Partner's self-revelation affects men and women differently in romance

Jul 07, 2010 by Cathy Keen

Having a partner reveal his true self is much more important to women in romantic relationships than it is for men in dating the opposite sex, a newly published University of Florida study finds.

A woman is likely to report greater happiness when the man in her life presents himself as he really is rather than engage in “false” behaviors to try to please her, said Gregory Webster, a UF psychology professor and one of the study’s researchers. For men, female authenticity had little bearing on their satisfaction, he said.

“We’re not entirely sure why there are other than there is a tendency for women to base more of how they’re doing in a relationship on how happy their partner is,” Webster said. “Since women are frequently the ones ‘in charge’ of intimacy in the relationship, when men strive for openness and the women’s job of regulating is made easier.”

While other studies have examined the effects of self-honesty on individual well-being, there has been little research on how it influences couples’ satisfaction, he said.

“In the past, research on authenticity has focused on how being our authentic ‘true-selves’ is important for our own happiness and well-being,” said Amy Canevello, a psychologist at the University of Michigan’s Institute for Social Research. “This paper is important because it suggests that the benefits of authenticity actually reach further, affecting the experiences and well-being of those close to us.”

The study, which is published in the June issue of the journal Personality and Individual Differences, involved 62 who had been in an exclusive relationship for at least three months, with most having dated an average of nearly 18 months. They were asked a series of questions about self-disclosure and how their partner’s authenticity affected the quality of their relationship and personal well-being.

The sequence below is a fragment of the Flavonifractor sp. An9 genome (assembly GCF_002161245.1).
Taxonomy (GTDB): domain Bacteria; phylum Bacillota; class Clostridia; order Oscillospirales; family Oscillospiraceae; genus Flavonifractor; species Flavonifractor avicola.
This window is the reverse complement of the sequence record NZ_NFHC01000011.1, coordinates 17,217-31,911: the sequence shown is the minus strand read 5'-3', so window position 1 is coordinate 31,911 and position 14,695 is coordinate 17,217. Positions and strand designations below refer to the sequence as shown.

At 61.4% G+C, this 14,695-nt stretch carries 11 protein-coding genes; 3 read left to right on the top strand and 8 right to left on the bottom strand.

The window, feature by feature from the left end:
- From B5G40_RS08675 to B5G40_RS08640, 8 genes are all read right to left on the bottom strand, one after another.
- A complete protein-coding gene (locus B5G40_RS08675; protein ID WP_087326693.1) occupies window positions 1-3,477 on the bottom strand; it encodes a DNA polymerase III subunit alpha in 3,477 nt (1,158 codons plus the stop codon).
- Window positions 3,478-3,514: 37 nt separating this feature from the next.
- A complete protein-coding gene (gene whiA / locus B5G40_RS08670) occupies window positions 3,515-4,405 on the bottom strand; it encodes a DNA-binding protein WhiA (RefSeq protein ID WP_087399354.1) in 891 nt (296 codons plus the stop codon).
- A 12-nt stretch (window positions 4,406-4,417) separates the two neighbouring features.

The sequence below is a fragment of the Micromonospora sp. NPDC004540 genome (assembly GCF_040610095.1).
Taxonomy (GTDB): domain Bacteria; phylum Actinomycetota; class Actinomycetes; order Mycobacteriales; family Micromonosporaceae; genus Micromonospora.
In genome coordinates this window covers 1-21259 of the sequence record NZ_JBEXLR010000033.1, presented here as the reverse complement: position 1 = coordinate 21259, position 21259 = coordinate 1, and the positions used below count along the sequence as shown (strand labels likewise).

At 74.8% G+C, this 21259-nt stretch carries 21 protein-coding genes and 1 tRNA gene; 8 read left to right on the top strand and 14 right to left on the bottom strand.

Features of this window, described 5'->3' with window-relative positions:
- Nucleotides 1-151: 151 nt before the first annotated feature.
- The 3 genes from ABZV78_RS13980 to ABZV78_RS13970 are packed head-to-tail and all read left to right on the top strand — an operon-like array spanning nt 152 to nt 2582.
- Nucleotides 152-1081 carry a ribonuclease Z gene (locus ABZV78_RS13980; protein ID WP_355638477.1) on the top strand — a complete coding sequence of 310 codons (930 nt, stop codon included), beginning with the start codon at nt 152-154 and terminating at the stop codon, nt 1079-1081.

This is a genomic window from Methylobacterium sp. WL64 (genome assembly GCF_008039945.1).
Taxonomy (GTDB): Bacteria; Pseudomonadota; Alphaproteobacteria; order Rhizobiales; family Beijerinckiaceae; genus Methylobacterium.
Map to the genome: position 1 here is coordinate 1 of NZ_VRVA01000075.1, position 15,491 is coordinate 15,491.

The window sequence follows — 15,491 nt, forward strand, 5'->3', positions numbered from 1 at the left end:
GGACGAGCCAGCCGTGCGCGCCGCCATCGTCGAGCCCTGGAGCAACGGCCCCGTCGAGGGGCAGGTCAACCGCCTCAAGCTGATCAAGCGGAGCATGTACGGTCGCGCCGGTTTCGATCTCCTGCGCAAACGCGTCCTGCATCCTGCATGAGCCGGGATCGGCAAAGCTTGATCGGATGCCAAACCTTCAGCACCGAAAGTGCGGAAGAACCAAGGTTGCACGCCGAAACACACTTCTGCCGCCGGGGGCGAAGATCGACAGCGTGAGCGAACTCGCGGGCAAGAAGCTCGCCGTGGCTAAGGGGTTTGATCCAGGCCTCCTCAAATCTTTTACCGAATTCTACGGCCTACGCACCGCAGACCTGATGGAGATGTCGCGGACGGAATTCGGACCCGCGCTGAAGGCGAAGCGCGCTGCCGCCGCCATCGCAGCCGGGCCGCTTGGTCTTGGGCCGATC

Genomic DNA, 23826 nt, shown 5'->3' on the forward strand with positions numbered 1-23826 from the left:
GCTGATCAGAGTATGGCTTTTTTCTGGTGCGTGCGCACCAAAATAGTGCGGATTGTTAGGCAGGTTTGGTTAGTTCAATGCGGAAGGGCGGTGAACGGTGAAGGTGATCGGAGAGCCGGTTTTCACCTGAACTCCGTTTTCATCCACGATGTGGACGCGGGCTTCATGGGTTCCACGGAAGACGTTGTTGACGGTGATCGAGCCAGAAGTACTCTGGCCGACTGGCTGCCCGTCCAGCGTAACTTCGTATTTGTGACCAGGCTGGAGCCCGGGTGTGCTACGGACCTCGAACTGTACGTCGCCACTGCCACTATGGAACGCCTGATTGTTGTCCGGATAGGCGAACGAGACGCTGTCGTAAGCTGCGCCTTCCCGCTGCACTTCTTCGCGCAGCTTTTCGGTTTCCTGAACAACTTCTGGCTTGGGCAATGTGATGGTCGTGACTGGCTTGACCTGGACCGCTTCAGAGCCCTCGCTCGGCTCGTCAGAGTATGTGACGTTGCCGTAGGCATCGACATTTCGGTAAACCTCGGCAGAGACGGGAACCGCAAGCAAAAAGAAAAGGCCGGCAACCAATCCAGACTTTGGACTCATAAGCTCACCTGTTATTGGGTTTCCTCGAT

Authentic behavior is acting according to one’s values, preferences and needs rather than engaging in “false” behaviors to please others, get rewards or avoid punishments, Webster said. It means striving for openness and sincerity in one’s intimate relationships by allowing those close to you to see “the real you,” he said.

The higher participants’ scores on the Authenticity Inventory measurement used in the study the more likely they were to behave in more intimate and less destructive ways in the relationship, which in turn meant having a more fulfilling relationship and greater personal well-being, he said.

How authentically women presented themselves did not affect men’s , although revealing their real selves tended to make women function better in the relationship, which in turn improved their partner’s satisfaction, Webster said.

The age of the couples may have been a factor in why men and women reacted differently to partners not displaying their true selves, he said.